Shinjuku to Ikebukuro: 160 yen

Ikebukuro to Ōmiya: 330 yen

Shibuya to Yokohama: 390 yen



The Tōkaidō Line (Light orange)

Like many a highway in Europe built upon old Roman roads, the Tōkaidō Line, or at least the route, goes way back in time.  Actually, the Tōkaidō (train) Line over its various sections, links Tokyo to Kobe but for sightseers based in the capital it connects two big points of interest, Tokyo (station) and hot spring/dirty weekend getaway, Atami (Shizuoka).


Total distance (Tokyo - Atami): 104.6 km

No. of stations (Tokyo - Atami): 20

Price (Tokyo - Atami): 1,940 yen


Between Tokyo, Yokohama and the beaches of Shōnan, the Tōkaidō Line runs along the same route as the Keihin-Tōhoku Line but stops at less stations, making it a faster option for travel in this area.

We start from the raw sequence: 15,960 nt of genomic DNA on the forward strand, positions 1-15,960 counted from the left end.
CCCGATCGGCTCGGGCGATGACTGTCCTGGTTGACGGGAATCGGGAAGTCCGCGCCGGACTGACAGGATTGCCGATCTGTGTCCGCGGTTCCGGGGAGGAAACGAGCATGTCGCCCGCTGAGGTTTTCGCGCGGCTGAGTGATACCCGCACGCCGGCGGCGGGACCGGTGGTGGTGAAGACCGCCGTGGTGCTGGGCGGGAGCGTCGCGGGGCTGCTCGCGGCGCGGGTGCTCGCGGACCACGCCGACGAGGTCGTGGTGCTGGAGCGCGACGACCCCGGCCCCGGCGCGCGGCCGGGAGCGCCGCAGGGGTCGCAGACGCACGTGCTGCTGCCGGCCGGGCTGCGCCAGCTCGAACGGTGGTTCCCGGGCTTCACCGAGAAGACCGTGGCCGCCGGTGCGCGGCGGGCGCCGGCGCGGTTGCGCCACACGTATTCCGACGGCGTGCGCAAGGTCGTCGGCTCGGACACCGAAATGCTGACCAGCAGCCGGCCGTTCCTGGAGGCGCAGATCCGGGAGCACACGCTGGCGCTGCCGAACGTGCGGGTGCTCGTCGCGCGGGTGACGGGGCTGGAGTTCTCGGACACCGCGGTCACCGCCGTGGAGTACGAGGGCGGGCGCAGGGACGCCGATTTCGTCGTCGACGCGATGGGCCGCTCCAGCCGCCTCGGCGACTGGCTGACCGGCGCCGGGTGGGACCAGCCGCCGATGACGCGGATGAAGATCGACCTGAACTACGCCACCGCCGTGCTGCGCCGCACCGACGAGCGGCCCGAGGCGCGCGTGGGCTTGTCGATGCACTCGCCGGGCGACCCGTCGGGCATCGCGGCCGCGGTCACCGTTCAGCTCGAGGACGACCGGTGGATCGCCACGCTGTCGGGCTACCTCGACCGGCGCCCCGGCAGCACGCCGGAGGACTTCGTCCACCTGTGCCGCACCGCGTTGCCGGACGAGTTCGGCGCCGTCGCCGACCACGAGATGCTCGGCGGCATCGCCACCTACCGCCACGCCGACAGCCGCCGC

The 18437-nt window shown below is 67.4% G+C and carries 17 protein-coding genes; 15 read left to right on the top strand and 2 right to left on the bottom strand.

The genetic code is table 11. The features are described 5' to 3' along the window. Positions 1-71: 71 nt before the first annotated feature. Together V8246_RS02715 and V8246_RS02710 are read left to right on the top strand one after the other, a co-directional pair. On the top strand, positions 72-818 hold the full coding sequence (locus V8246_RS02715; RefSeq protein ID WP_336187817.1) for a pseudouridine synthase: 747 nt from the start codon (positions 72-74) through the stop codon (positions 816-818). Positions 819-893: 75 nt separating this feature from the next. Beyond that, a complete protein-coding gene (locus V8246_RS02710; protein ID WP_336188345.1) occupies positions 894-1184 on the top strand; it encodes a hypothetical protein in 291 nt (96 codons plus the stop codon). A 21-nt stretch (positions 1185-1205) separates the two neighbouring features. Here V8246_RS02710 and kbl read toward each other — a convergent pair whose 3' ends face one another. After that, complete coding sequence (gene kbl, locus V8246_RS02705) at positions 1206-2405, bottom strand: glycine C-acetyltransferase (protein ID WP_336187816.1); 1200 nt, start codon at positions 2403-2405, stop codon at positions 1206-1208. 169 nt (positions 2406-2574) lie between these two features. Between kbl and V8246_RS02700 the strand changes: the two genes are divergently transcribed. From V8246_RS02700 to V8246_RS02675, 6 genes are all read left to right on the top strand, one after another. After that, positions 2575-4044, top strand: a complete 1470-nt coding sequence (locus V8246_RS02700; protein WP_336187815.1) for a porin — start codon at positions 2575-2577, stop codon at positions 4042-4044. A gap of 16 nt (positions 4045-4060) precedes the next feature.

Popular journeys …

Tokyo to Ōfuna (for connections to Kamakura): 800 yen

Tokyo to Yokohama: 470 yen

Tokyo to Kawasaki: 310 yen

Tokyo to Shinagawa: 170 yen


So, how much for one day?


There’s a lot of scope here.  Based on some of the journeys above …

A return trip of 4 - 6 hours could require 4,000 - 5,000 yen to cover trains fares.  A half day exploring a limited area might only require 300 - 500 yen.  Being more active over the course of a day and you’ll soon get up to 1,000 yen and possibly beyond 1,500 yen.


For those that plan to be active within central Tokyo and/or just want the flexibility to hop on trains without having to calculate fares, JR offers some rail passes.  So, what’s the cost of day’s train travel in Tokyo, using these?


Tokyo Metropolitan District Pass a.k.a Tokunai Pass